Fixing up your side yard
Published: Friday, May 24, 2013 at 3:00 a.m.
Last Modified: Thursday, May 23, 2013 at 3:50 p.m.
Few homes in urban and suburban locales escape the challenge of a narrow side yard. It often ends up a neglected space, filled with derelict weeds or odds and ends waiting to be discarded.
But side yards don't have to be abandoned wastelands. With little effort, you can turn them into pleasant passageways and charming garden sites.
Before drawing up a plant list to fill the space, first determine the amount of sun and shade in your side yard.
If it runs east and west, chances are you have at least 6 hours of summer sun available for nearly any type of vegetable and many different flowering plants.
To make best use of the limited space, use a trellis or sturdy cord attached to a side fence to support vining peas in spring followed by pole beans, cucumbers, squashes, gourds, tomatoes, or melons.
All can be trained to grow vertically where there's enough sun.
With only a few hours of sunshine a day — especially in hot inland microclimates — grow non-climbing crops like lettuce, chard, kale, kohlrabi and even rhubarb.
Always be sure to first enrich the soil and give it adequate moisture.
If you prefer planting ornamentals, plant climbing vines or roses against a fence. Use lattice, sturdy cords, or sections of wire fencing for support. Avoid weighty, rampant growers such as wisteria, trumpet vine (Campsis), or cape honeysuckle (Tecoma capensis) in favor of a hybrid clematis or espaliered shrub.
In a space 6-feet or wider, there's room for annuals or perennials with a narrow pathway down the center. Foxglove (Digitalis), larkspur (Consolida), coneflowers (Echinacea) and other naturally narrow perennials will do well where there's half-day sun.
Some tall growers such as flowering maple (Abutilon) are easily managed by clipping off protruding stems as they sprout outward at ground level.
In shade, try evergreen Japanese aralia (Fatsia japonica) or its hybrid relative xFatshedera. Both eventually grow to 8 feet and are valued for large, glossy leaves on fairly rigid stems, though support is sometimes needed.
To maintain a narrow disposition, trim periodically to remove outward-growing stems.
Various begonias, whether tall or short, evergreen or deciduous, woody or non-woody grow easily in most shaded microclimates.
Give them adequate moisture and their delicate blooms will light up shaded or semi-shaded areas. Hellebores thrive in semi-shade and need only moderate summer water.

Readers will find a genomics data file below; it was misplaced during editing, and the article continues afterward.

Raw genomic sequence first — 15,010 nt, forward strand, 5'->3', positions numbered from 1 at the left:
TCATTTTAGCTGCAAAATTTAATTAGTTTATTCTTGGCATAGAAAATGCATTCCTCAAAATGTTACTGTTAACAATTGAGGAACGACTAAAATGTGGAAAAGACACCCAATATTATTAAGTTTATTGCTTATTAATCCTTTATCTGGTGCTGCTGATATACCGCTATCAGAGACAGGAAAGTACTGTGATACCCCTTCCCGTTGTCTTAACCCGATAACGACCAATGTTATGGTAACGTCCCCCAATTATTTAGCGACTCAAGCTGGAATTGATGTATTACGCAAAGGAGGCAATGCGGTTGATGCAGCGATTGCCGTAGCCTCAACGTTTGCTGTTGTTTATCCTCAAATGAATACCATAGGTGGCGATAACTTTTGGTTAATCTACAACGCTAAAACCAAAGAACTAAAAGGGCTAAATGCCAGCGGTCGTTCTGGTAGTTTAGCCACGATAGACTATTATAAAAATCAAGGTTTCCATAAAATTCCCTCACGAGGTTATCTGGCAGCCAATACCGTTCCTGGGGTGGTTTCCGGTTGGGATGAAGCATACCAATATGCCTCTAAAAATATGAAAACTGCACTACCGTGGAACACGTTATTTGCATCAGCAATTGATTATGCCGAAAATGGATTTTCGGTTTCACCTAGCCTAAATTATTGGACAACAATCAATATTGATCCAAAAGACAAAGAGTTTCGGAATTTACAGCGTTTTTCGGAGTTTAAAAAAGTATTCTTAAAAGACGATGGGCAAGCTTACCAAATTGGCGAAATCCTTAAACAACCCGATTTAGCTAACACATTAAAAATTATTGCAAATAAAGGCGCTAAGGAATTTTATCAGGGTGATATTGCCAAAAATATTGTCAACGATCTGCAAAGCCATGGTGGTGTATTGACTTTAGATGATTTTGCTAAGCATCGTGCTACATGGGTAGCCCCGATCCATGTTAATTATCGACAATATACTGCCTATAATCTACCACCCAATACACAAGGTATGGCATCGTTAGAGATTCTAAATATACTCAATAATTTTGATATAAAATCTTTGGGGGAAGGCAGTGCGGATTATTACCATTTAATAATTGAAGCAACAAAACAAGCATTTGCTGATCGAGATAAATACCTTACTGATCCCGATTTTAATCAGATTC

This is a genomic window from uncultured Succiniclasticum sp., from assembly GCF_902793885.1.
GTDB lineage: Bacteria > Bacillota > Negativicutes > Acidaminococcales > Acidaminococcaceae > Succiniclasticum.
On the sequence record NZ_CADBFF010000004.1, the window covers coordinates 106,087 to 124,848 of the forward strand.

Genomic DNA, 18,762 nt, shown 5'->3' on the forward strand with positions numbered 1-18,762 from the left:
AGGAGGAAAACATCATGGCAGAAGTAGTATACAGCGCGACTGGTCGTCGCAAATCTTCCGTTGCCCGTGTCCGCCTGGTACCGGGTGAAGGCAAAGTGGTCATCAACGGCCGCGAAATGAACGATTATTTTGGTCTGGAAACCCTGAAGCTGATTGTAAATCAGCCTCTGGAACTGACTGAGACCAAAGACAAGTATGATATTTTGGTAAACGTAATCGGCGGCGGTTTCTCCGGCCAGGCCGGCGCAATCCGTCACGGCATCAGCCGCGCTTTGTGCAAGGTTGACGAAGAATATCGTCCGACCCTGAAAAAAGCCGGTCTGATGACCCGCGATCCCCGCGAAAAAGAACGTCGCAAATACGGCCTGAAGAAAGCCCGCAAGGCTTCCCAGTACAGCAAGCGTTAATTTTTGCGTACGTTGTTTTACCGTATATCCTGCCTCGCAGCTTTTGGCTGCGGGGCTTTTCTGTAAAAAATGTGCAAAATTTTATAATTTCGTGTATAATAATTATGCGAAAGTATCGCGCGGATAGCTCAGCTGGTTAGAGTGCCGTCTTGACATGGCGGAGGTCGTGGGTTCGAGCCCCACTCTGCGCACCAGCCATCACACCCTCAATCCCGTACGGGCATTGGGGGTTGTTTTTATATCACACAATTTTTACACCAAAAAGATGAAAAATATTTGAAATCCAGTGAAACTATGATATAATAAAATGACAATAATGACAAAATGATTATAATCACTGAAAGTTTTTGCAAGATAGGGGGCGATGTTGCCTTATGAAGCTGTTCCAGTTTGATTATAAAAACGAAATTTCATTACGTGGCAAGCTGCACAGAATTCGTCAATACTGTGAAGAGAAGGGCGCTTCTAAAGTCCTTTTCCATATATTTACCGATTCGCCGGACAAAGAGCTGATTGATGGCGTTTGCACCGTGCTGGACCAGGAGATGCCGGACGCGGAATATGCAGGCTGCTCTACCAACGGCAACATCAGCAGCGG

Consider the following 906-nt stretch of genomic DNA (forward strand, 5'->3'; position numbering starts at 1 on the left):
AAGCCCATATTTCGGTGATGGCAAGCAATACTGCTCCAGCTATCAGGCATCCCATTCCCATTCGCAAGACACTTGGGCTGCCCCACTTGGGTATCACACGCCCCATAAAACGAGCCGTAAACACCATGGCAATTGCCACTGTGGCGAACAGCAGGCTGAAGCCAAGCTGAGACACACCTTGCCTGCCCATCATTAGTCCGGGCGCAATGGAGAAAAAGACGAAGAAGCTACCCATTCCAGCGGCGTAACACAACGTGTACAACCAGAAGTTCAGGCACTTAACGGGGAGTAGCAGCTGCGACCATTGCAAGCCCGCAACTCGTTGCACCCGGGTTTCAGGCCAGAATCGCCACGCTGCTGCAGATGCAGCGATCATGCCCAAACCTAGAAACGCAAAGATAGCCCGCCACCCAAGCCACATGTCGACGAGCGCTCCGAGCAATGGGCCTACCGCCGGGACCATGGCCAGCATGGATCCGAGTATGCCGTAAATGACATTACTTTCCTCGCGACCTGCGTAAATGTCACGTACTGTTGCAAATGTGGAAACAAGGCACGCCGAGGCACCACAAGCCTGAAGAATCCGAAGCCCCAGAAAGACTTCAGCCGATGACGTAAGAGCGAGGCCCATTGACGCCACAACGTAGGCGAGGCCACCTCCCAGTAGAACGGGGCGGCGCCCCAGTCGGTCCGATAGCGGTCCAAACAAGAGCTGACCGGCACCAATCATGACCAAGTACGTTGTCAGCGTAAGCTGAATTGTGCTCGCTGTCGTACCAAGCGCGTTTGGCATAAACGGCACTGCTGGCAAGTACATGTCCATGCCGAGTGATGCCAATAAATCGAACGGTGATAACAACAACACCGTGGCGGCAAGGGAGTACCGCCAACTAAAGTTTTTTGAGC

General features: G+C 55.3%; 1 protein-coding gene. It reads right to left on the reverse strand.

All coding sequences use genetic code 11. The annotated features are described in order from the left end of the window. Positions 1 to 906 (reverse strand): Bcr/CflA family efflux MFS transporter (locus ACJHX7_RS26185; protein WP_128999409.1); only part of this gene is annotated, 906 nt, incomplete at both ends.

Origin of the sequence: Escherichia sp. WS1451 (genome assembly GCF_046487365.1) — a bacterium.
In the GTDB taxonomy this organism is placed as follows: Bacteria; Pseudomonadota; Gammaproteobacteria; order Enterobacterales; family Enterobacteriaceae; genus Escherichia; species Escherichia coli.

Species such as verbena, impatiens, black-eyed Susan vine (Thunbergia alata), or nasturtium (Tropaeolum) lend themselves to growing in pots supported near the top of a fence so that blooming stems trail downward for months of bloom from spring through fall.
Explore your options
Generally, bulky plants fit awkwardly in a side yard, but if you choose any, place the largest in the center against a wall or fence with smaller species at either end.
Azalea is one of the few shrubs that fit a narrow site, but dwarf selections of other woody plants such as Japanese maple (Acer palmatum), daphne, holly (Ilex), nandina, spiraea and pieris are also small enough.
Ferns and low clumping perennials may be more suitable than shrubs in heavy shade. Grasslike lily turf (Liriope) produces attractive spikes of white or lilac blooms spring thru fall. Leafy heucheras, sometimes called coral bells, come in dozens of hues and prefer shade as does trailing lamium with its white or pink blossoms.
Make a path
Stepping stones make a fast and easy-to-install path through a side garden.
Use prefabricated concrete, imitation stone, or irregular slabs of slate or flagstone.
Avoid laying them in a straight line, which emphasizes the narrow space. Instead, incorporate as much curve as you can to suggest a more interesting winding path.
If weeds or grass is the default groundcover, simply cover that with thick layers of newspaper before putting down stones. Fill in spaces with finely crushed gravel or mulch.
A less expensive treatment, one that installs more easily and quickly, forgoes stone in favor of a 4-inch thick covering of rough mulch over newspaper.
After paper decomposes in a year or so, set out tiny, walk-on plants here and there in the pathway for added interest. Creeping thyme (Thymus praecox or T. minus), half-inch high Corsican mint (Mentha requienii), sandwort (Arenaria montana), or dymondia are maintenance-free choices.
Rosemary McCreary, a Sonoma County gardener, gardening teacher and author, writes the monthly Homegrown column for The Press Democrat. Write to her at P.O. Box 910, Santa Rosa, 95402; or send fax to 664-9476.
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